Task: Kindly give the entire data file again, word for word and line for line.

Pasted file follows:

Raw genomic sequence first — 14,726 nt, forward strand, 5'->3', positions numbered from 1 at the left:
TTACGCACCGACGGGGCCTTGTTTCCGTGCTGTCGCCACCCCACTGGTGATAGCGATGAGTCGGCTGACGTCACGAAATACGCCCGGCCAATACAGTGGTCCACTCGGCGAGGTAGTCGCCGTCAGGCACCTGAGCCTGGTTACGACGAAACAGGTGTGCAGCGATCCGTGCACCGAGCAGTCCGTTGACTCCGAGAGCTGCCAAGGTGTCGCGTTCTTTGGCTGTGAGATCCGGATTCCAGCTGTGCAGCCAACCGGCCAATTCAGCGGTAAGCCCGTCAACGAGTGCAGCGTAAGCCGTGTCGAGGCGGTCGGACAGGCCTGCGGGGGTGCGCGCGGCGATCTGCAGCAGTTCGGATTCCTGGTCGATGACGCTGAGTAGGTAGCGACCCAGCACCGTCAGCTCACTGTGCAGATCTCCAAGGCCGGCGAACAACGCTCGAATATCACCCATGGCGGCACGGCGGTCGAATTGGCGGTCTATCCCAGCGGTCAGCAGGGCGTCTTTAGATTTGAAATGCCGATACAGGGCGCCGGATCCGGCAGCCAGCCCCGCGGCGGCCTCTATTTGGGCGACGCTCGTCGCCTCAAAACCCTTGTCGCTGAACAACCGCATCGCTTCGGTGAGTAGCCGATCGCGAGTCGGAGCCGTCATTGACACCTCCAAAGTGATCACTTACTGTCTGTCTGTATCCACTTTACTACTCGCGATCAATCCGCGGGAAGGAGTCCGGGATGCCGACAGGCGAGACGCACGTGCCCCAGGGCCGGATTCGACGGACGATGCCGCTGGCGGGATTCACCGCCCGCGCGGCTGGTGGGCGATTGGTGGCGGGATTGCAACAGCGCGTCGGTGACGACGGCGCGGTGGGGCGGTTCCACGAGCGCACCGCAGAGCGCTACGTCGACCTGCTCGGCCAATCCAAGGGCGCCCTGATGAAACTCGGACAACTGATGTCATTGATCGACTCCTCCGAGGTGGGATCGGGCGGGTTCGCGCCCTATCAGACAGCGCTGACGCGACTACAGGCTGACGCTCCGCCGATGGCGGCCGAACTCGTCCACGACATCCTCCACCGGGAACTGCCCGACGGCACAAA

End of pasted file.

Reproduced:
Raw genomic sequence first — 14,726 nt, forward strand, 5'->3', positions numbered from 1 at the left:
TTACGCACCGACGGGGCCTTGTTTCCGTGCTGTCGCCACCCCACTGGTGATAGCGATGAGTCGGCTGACGTCACGAAATACGCCCGGCCAATACAGTGGTCCACTCGGCGAGGTAGTCGCCGTCAGGCACCTGAGCCTGGTTACGACGAAACAGGTGTGCAGCGATCCGTGCACCGAGCAGTCCGTTGACTCCGAGAGCTGCCAAGGTGTCGCGTTCTTTGGCTGTGAGATCCGGATTCCAGCTGTGCAGCCAACCGGCCAATTCAGCGGTAAGCCCGTCAACGAGTGCAGCGTAAGCCGTGTCGAGGCGGTCGGACAGGCCTGCGGGGGTGCGCGCGGCGATCTGCAGCAGTTCGGATTCCTGGTCGATGACGCTGAGTAGGTAGCGACCCAGCACCGTCAGCTCACTGTGCAGATCTCCAAGGCCGGCGAACAACGCTCGAATATCACCCATGGCGGCACGGCGGTCGAATTGGCGGTCTATCCCAGCGGTCAGCAGGGCGTCTTTAGATTTGAAATGCCGATACAGGGCGCCGGATCCGGCAGCCAGCCCCGCGGCGGCCTCTATTTGGGCGACGCTCGTCGCCTCAAAACCCTTGTCGCTGAACAACCGCATCGCTTCGGTGAGTAGCCGATCGCGAGTCGGAGCCGTCATTGACACCTCCAAAGTGATCACTTACTGTCTGTCTGTATCCACTTTACTACTCGCGATCAATCCGCGGGAAGGAGTCCGGGATGCCGACAGGCGAGACGCACGTGCCCCAGGGCCGGATTCGACGGACGATGCCGCTGGCGGGATTCACCGCCCGCGCGGCTGGTGGGCGATTGGTGGCGGGATTGCAACAGCGCGTCGGTGACGACGGCGCGGTGGGGCGGTTCCACGAGCGCACCGCAGAGCGCTACGTCGACCTGCTCGGCCAATCCAAGGGCGCCCTGATGAAACTCGGACAACTGATGTCATTGATCGACTCCTCCGAGGTGGGATCGGGCGGGTTCGCGCCCTATCAGACAGCGCTGACGCGACTACAGGCTGACGCTCCGCCGATGGCGGCCGAACTCGTCCACGACATCCTCCACCGGGAACTGCCCGACGGCACAAA